Mykal McEldowney, Jenna Watson and Bob Scheer of the Indianapolis Star

FIRST:  Matt McClain, The Washington Post
SECOND: Aileen Devlin, Daily Press
THIRD:  Rob Ostermaier, The Daily Press
HM:  Kristen Zeis, The Virginian-Pilot

Three winners exemplified strongest moments of all news entries. This was a very strong category, photographers worked scenes well trying to find interesting way to shoot the mundane. Honorable mention might have placed higher if it had been entered as a portrait, it didn’t hold up content-wise against other news topics.

FIRST:  Jonathan Gruenke, The Daily Press
SECOND:  Shelby Lum, Richmond Times-Dispatch
THIRD:  Kaitlin McKeown, The Virginian-Pilot
HM: Kristen Zeis, The Virginian-Pilot

Many the posed portraits where subject was looking into camera felt forced or uncomfortable. First place portrait displayed the strongest aesthetic and composition, a beautifully executed sports portrait. The second and honorable mention portraits do a great job conveying mood with clean lighting and space to breath in compositions. Third place was fun, unexpected perspective that stood out.

FIRST:  Rob Ostermaier, The Daily Press
SECOND:  Erica Yoon, The Roanoke Times
THIRD:  Kristen Zeis, The Virginian-Pilot
HM: Aileen Devlin, Daily Press
HM: Aileen Devlin, Daily Press

There were many strong but repetitive sports features in this category—lots of mobs of players yelling. First place offered a truly unique and difficult to find moment from what can be a slower-paced, predictable sport. Second and third place captured clean peak action from perfect points of view. Honorable mentions were almost-there execution wise— Ball catch could be cleaner composition and we wish the huddle in the background was a quicker read.

FIRST:  Matt McClain, The Washington Post
SECOND:  Aileen Devlin, Daily Press
THIRD:  Jonathan Gruenke, The Daily Press

First and third place winners immediately stood out to judges aesthetically on first time looking through feature entries. Second place was a quick, think-outside-the-box moment that we crave in a feature image. Other similar entries were not quite as strong technically or offered less surprising moments.

FIRST:  Aileen Devlin, Daily Press
SECOND:  Matt McClain, The Washington Post
THIRD:  Jonathan Gruenke, The Daily Press

Something that judges always seem to bring up for multiple categories— When in doubt, edit tighter. First place offered the best balance of narrative, shot variety and sequencing. Sequencing was also beautiful in second place winner, an all-around attractive set of pictures. Third place offered thorough coverage of a daily news event, the photographer put in extra effort to work scene. Non-winning stories didn’t quite dig deep enough with subject. Non-winning daily assignment entries didn’t offer quite enough shot variety. We would have loved tighter edit of church renovation essay to show faster transition of before and after.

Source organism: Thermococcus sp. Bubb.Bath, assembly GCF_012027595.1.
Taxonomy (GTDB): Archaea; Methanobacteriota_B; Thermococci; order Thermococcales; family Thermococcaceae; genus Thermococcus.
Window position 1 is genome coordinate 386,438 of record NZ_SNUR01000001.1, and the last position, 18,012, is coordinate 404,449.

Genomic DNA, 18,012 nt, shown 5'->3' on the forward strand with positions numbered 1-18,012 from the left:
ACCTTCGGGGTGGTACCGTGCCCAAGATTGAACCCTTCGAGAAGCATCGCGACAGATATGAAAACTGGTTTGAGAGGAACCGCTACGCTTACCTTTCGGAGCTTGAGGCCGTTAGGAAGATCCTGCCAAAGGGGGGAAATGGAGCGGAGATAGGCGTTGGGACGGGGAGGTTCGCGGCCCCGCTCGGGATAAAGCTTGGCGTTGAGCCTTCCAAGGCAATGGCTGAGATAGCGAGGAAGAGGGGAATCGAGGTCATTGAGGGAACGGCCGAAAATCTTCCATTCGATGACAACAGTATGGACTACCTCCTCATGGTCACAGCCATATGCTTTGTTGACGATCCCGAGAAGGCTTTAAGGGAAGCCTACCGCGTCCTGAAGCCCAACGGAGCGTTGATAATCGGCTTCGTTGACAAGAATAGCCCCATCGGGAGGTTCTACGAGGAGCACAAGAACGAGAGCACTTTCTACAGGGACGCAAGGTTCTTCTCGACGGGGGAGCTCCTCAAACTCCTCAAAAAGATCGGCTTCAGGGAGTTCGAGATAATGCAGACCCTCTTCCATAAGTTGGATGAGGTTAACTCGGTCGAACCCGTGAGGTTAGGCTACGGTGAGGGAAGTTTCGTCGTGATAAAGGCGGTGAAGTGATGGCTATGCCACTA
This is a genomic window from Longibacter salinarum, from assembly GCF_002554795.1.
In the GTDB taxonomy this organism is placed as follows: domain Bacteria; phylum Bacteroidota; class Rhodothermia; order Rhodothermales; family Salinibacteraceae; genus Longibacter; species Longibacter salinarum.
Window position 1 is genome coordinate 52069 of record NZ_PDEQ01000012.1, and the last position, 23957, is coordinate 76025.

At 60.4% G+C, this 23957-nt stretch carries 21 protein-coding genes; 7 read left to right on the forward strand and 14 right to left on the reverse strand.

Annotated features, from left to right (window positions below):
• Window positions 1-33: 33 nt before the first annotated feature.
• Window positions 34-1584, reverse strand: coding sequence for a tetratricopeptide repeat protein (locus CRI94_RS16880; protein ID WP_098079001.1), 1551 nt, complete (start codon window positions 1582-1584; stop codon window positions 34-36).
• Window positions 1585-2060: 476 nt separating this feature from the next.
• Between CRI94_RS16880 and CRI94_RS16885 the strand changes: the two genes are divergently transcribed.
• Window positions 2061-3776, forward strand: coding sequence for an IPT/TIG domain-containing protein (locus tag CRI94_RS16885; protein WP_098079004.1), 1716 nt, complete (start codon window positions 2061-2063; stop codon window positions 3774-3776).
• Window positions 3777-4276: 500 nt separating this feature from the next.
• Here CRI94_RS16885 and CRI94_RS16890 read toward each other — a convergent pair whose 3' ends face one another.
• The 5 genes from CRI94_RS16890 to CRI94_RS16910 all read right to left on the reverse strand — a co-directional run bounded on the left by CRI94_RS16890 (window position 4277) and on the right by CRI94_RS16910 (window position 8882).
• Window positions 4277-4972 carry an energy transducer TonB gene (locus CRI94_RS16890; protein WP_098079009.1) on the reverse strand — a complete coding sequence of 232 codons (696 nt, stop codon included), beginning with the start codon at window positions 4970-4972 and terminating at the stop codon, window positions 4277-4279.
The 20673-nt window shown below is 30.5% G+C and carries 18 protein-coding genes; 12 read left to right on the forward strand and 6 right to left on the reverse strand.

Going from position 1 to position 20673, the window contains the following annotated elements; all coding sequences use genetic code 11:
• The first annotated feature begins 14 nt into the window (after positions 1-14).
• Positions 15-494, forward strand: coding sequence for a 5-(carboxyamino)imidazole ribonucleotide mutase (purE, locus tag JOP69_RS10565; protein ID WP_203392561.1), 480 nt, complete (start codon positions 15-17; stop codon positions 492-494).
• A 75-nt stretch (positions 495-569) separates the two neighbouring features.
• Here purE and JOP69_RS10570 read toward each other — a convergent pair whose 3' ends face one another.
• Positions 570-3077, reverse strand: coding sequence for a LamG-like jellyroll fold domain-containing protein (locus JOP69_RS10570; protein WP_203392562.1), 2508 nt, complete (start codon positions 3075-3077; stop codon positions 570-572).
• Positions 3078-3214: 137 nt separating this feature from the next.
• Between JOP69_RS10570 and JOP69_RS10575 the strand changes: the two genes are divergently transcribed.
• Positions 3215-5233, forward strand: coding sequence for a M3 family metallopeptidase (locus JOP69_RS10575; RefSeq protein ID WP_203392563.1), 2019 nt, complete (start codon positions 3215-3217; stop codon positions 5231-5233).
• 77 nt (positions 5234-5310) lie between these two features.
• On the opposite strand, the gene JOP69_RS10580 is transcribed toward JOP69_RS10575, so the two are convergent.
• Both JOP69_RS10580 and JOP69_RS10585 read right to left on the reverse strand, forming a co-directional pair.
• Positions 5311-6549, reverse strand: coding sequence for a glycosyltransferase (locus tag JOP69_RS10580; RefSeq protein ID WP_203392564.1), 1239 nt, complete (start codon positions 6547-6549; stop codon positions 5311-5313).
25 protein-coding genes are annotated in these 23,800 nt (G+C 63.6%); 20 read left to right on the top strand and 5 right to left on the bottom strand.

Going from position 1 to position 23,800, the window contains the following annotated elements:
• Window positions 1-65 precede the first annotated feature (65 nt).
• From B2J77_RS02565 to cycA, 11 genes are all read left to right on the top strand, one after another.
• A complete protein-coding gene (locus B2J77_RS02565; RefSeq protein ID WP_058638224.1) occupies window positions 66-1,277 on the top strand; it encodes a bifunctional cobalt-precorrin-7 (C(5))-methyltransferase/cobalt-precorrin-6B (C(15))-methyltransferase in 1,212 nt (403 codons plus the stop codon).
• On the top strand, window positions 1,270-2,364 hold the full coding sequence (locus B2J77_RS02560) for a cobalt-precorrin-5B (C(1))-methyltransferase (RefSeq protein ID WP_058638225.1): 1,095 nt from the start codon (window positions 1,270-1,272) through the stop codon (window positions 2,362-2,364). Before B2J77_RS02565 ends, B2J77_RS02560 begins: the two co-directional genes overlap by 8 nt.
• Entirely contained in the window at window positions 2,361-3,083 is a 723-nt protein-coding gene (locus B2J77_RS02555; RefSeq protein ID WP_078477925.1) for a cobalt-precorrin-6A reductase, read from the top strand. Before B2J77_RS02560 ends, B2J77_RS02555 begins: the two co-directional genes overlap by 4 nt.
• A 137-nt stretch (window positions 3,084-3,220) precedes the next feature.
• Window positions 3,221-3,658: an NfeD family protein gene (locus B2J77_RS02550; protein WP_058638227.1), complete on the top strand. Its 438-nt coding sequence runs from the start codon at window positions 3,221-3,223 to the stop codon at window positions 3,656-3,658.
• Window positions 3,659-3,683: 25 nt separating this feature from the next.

FIRST:  Kaitlin McKeown, The Virginian-Pilot
SECOND:  Kaitlin McKeown, The Virginian-Pilot
THIRD:  Shelby Lum, Richmond Times-Dispatch

First and second place were well-produced and had clean, interesting shots that kept our attention while carrying a narrative— Two opposite types of videos that displayed similar strong suits. Third place needed a tighter edit, we feel the story could have been told in 1 and a half to 2 minutes just as well. A close contender for third was the opening night of baseball season video, but we thought the music was distracting after about a minute, and the slow motion lingered too long on several shots losing our attention. Felt more like marketing content than journalism. As for surveyors trespassing video, we liked the effort and access, but thought there needed to be more strategy put into providing the viewer with the narrative to keep it moving along and make the topic clear sooner in the video. Most importantly, with a “controversial” issue like this, we need to hear from opposing party or at least include in a slide somewhere that they did not respond for comment, if that was the case.